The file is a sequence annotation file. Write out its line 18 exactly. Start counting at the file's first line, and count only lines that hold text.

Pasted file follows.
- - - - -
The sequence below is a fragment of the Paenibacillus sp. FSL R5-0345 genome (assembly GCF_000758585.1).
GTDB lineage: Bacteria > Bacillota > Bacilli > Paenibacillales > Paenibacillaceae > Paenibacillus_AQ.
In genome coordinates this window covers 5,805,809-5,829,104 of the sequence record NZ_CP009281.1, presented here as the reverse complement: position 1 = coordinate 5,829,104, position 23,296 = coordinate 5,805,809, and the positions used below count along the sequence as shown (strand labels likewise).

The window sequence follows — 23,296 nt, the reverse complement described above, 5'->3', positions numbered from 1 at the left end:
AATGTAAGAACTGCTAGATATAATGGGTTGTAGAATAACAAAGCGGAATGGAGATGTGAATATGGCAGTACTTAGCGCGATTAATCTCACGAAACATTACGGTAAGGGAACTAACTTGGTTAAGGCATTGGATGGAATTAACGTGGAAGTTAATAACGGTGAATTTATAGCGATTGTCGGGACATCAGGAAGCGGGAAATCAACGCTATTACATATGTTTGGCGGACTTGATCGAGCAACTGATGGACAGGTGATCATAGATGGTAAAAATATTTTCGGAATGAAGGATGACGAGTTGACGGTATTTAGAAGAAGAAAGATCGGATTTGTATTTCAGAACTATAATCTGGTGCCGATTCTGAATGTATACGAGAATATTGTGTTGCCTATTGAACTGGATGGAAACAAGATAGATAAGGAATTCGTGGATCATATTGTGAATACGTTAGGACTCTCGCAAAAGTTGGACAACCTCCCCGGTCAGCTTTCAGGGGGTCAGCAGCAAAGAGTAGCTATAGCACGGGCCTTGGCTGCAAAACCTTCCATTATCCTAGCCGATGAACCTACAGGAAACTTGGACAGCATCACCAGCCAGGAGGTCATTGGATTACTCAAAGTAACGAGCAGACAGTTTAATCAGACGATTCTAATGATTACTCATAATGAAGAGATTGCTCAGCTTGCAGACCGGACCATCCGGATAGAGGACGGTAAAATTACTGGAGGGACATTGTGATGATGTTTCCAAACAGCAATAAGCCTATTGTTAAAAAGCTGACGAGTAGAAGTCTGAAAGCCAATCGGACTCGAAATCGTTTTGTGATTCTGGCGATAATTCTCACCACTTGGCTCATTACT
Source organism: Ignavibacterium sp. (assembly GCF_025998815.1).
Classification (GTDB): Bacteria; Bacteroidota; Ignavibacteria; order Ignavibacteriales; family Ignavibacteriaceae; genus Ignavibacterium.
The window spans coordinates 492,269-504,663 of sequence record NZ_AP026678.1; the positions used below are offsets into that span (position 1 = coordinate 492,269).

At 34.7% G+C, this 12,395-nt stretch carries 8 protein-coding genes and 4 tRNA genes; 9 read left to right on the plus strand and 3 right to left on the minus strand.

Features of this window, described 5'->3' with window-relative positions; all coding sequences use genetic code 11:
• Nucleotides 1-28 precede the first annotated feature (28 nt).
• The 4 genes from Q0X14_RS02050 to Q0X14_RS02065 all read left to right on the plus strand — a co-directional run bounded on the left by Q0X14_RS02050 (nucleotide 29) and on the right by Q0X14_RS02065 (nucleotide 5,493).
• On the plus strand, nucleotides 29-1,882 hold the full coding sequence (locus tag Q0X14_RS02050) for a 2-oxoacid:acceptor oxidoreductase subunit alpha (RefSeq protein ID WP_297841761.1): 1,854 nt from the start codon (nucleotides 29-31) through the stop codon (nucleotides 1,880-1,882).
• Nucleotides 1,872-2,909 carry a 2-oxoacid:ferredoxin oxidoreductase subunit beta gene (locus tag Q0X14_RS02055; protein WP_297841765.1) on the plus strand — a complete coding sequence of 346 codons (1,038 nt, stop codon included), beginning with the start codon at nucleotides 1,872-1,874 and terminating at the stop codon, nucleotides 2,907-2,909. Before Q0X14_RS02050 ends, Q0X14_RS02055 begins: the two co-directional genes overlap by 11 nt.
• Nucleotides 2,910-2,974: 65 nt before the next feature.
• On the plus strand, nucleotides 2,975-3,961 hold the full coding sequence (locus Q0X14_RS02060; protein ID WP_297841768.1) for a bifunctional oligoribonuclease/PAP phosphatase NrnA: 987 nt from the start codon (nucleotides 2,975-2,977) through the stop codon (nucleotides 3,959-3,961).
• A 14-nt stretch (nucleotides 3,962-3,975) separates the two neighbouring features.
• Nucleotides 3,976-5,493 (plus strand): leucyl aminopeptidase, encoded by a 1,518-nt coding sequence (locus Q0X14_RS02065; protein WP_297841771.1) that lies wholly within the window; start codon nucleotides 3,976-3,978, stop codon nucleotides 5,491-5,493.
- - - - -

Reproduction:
• Nucleotides 3,976-5,493 (plus strand): leucyl aminopeptidase, encoded by a 1,518-nt coding sequence (locus Q0X14_RS02065; protein WP_297841771.1) that lies wholly within the window; start codon nucleotides 3,976-3,978, stop codon nucleotides 5,491-5,493.